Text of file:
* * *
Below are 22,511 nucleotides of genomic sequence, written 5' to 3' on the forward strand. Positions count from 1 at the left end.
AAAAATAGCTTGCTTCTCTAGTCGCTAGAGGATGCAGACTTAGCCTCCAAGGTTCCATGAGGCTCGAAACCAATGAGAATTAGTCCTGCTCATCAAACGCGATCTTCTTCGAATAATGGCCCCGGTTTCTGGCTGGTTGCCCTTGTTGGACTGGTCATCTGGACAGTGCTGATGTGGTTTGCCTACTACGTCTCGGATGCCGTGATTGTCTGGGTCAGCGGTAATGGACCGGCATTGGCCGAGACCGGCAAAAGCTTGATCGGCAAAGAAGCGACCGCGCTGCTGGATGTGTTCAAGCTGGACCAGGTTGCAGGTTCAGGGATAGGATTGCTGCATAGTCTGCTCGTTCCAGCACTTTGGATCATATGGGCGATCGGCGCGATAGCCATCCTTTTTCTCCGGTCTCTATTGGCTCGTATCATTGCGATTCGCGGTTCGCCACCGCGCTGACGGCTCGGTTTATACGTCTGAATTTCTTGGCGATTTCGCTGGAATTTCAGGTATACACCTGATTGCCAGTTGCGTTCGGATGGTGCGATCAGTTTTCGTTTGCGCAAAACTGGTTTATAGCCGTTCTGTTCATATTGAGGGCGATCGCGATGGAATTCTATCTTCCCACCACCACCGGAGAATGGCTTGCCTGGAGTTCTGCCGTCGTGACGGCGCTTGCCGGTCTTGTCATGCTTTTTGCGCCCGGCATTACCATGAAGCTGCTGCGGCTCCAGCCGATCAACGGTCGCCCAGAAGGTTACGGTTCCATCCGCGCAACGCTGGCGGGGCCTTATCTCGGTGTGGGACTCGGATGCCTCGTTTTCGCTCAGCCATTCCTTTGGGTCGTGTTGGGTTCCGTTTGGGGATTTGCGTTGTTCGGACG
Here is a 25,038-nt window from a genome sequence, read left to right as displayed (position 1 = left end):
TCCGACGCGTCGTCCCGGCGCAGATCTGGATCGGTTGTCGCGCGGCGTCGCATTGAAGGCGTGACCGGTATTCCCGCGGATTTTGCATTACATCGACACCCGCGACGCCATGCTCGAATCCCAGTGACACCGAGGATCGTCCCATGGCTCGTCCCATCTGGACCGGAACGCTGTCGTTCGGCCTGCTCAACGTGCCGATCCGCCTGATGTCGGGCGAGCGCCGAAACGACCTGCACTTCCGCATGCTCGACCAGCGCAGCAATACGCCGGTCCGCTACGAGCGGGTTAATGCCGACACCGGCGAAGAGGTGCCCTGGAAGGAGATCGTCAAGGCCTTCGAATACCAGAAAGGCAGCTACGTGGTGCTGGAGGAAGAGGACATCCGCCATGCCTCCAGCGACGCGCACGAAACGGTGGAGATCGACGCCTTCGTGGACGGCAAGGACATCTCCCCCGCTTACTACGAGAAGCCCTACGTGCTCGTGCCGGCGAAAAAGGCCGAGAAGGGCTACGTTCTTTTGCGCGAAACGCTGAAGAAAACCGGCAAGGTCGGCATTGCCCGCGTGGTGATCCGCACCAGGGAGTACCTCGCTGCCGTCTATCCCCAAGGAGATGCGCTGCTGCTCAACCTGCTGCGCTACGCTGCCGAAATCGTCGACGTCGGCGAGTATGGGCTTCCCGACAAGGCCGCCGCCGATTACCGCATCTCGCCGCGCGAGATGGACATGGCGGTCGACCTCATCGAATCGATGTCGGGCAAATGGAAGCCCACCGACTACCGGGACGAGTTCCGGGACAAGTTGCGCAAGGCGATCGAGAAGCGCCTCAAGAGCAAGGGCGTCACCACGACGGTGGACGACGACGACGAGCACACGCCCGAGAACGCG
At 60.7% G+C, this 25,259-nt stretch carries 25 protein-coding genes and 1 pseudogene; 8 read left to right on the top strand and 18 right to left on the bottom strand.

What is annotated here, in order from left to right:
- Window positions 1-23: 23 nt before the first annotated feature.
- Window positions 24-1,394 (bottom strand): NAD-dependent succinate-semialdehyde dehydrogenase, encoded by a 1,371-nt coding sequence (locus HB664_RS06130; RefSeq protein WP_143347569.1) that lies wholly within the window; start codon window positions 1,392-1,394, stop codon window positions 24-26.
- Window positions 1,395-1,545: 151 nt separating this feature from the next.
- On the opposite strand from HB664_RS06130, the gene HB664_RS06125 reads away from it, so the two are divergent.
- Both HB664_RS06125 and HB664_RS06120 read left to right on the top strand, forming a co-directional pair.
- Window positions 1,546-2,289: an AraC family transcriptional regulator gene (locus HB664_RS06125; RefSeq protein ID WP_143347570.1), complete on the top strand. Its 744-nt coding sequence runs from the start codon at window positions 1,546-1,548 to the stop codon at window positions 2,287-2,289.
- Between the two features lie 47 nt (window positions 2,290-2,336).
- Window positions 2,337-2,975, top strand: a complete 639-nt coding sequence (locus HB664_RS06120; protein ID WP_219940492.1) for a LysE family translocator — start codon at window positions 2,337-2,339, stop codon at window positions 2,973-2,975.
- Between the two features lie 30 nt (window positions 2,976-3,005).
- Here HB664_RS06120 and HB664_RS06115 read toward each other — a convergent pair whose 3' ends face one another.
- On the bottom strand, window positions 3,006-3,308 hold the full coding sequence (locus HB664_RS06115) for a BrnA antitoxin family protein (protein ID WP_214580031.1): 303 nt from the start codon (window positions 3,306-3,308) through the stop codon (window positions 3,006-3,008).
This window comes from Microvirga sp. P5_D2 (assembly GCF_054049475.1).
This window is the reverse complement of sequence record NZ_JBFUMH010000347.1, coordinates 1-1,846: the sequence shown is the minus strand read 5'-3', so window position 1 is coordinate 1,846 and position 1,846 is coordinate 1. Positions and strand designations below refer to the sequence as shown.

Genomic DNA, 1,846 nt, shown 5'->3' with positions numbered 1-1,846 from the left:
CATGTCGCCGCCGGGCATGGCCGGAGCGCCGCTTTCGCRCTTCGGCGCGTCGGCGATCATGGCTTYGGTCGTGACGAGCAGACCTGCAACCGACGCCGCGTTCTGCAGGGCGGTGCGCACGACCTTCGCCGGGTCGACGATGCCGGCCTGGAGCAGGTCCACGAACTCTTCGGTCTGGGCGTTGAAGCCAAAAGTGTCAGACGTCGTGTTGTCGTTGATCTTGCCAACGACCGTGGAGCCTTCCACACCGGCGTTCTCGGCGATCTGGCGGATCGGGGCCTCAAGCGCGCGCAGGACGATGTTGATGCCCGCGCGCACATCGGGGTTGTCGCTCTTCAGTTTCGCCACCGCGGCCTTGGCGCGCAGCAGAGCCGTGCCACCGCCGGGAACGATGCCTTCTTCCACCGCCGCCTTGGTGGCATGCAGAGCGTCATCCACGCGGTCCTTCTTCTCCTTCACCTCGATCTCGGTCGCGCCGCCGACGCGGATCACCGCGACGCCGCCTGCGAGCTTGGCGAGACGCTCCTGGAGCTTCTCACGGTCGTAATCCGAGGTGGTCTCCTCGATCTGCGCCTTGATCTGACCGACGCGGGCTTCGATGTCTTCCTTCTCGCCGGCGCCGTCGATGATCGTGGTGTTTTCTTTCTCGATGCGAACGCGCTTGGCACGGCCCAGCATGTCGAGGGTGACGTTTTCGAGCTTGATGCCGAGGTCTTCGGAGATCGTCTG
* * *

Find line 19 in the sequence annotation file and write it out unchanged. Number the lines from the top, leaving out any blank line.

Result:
This window is the reverse complement of sequence record NZ_JBFUMH010000347.1, coordinates 1-1,846: the sequence shown is the minus strand read 5'-3', so window position 1 is coordinate 1,846 and position 1,846 is coordinate 1. Positions and strand designations below refer to the sequence as shown.